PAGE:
Does gender equality matter for fertility? Demographic findings on this issue are rather inconclusive. We argue that one reason for this is that the complexity of the concept of gender equality has received insufficient attention. Gender equality needs to be conceptualized in a manner that goes beyond perceiving it as mere “sameness of distribution”. It needs to include notions of gender equity and thus to allow for distinguishing between gender difference and gender inequality. We sketch three dimensions of gender equality related to employment, financial resources, and family work, which incorporate this understanding: (1) the ability to maintain a household; (2) agency and the capability to choose; and (3) gender equity in household and care work. We explore their impact on childbearing intentions of women and men using the European Generations and Gender Surveys. Our results confirm the need for a more nuanced notion of gender equality in studies on the relationship between gender equality on fertility.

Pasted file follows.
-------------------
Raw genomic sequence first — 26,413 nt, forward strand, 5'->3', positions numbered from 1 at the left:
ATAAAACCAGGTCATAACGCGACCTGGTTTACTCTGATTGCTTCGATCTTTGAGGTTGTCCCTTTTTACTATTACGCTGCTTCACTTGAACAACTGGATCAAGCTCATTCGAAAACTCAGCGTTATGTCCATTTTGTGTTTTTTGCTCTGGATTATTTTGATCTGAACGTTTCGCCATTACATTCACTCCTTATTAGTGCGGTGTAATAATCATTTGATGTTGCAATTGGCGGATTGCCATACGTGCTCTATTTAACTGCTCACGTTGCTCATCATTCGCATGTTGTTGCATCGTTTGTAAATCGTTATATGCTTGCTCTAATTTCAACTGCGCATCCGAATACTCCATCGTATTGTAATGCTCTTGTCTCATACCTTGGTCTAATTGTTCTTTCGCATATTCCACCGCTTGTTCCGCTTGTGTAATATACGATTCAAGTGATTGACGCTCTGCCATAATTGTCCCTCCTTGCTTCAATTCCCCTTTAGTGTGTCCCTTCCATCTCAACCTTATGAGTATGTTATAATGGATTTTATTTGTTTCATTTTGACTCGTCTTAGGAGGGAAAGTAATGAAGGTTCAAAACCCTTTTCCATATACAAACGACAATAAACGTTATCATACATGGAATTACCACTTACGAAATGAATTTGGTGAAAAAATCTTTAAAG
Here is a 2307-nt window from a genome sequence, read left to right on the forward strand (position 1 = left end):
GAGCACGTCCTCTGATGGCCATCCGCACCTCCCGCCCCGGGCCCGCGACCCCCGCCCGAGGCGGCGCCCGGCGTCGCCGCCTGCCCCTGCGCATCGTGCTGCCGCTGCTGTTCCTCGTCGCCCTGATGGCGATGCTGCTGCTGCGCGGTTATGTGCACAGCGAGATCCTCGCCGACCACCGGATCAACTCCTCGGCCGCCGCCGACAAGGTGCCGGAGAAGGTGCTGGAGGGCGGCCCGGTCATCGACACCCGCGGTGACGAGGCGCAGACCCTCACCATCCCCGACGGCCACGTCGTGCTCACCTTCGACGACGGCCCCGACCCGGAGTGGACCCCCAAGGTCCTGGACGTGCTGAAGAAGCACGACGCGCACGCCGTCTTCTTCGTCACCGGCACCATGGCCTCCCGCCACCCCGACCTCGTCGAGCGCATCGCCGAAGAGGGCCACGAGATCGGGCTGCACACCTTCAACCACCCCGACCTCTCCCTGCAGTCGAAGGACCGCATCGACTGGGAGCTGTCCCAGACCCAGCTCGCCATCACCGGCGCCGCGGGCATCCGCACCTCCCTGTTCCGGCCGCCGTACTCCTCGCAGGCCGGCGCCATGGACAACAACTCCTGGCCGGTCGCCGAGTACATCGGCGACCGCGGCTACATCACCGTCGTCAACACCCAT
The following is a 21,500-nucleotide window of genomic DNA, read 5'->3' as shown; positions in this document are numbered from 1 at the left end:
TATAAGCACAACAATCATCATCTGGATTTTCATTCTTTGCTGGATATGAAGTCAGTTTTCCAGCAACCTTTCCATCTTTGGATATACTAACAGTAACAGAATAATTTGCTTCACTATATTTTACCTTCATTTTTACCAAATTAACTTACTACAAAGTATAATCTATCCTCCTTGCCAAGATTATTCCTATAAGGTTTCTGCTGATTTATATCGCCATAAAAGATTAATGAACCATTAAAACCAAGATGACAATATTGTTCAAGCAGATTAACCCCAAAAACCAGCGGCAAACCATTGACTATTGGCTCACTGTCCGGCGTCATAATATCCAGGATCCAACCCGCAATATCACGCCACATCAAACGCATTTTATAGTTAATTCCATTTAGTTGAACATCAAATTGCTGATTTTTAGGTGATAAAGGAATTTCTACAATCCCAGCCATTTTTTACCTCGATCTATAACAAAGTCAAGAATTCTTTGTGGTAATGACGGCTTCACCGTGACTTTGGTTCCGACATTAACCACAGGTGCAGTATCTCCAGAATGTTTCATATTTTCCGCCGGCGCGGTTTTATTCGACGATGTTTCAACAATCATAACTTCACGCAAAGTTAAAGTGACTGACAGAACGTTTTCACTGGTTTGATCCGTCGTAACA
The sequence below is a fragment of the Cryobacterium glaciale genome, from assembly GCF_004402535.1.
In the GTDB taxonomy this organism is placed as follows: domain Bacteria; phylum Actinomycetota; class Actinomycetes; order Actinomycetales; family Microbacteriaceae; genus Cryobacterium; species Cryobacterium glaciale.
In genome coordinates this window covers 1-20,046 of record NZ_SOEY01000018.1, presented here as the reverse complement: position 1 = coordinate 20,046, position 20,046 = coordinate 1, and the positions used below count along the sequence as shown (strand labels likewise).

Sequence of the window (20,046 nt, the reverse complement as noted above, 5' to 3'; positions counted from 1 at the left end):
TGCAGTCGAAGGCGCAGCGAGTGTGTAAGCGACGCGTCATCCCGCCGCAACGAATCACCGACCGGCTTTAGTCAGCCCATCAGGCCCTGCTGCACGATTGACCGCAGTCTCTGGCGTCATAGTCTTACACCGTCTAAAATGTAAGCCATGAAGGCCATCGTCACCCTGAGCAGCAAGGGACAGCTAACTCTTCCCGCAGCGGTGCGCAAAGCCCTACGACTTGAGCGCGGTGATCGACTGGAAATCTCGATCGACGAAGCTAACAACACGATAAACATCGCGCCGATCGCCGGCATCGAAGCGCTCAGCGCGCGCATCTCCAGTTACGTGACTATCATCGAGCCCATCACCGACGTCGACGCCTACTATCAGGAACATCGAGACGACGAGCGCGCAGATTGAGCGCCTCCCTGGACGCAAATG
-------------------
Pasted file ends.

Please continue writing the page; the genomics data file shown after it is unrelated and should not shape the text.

[3] The European Union and Gender Equality: Emergent Varieties of Gender Regime

The implications of the development of the European Union for gender equality are analyzed through an assessment of the development of a path-dependent form of the gender regime in the EU. Two issues underpin this analysis, one concerning the theorization of gender relations, the second concerning the nature of EU powers. The analysis of gender inequality requires more than a simple scale of inequalities and additionally requires the theorization of the extent and nature of the interconnections between different dimensions of the gender regime. The powers of the EU are extending beyond the narrowly economic in complex ways.

[4] Family Policies and Policies for Gender Equality in the Nordic Societies: An Analysis Using the Family Models